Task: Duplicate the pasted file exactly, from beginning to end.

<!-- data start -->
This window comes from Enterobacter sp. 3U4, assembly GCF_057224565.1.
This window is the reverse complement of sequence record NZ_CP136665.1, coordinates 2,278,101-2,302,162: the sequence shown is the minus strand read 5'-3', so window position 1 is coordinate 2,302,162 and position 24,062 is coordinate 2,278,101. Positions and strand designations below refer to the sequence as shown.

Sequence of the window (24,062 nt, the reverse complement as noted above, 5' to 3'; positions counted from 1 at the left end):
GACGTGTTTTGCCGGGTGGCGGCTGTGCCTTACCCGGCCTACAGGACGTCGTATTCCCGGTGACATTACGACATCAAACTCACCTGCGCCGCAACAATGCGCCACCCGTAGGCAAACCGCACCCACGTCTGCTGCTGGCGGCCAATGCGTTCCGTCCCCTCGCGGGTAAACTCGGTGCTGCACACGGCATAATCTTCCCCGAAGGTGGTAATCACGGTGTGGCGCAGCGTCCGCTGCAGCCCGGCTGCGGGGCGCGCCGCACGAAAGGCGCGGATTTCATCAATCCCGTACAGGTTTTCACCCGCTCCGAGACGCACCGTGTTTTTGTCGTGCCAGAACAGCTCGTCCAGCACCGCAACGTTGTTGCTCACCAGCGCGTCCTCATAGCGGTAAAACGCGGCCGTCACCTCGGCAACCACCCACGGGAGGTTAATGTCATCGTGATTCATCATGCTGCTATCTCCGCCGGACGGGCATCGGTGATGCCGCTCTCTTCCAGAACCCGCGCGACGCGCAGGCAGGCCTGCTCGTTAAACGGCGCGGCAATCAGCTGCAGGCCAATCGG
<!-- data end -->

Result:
This window comes from Enterobacter sp. 3U4, assembly GCF_057224565.1.
This window is the reverse complement of sequence record NZ_CP136665.1, coordinates 2,278,101-2,302,162: the sequence shown is the minus strand read 5'-3', so window position 1 is coordinate 2,302,162 and position 24,062 is coordinate 2,278,101. Positions and strand designations below refer to the sequence as shown.

Sequence of the window (24,062 nt, the reverse complement as noted above, 5' to 3'; positions counted from 1 at the left end):
GACGTGTTTTGCCGGGTGGCGGCTGTGCCTTACCCGGCCTACAGGACGTCGTATTCCCGGTGACATTACGACATCAAACTCACCTGCGCCGCAACAATGCGCCACCCGTAGGCAAACCGCACCCACGTCTGCTGCTGGCGGCCAATGCGTTCCGTCCCCTCGCGGGTAAACTCGGTGCTGCACACGGCATAATCTTCCCCGAAGGTGGTAATCACGGTGTGGCGCAGCGTCCGCTGCAGCCCGGCTGCGGGGCGCGCCGCACGAAAGGCGCGGATTTCATCAATCCCGTACAGGTTTTCACCCGCTCCGAGACGCACCGTGTTTTTGTCGTGCCAGAACAGCTCGTCCAGCACCGCAACGTTGTTGCTCACCAGCGCGTCCTCATAGCGGTAAAACGCGGCCGTCACCTCGGCAACCACCCACGGGAGGTTAATGTCATCGTGATTCATCATGCTGCTATCTCCGCCGGACGGGCATCGGTGATGCCGCTCTCTTCCAGAACCCGCGCGACGCGCAGGCAGGCCTGCTCGTTAAACGGCGCGGCAATCAGCTGCAGGCCAATCGG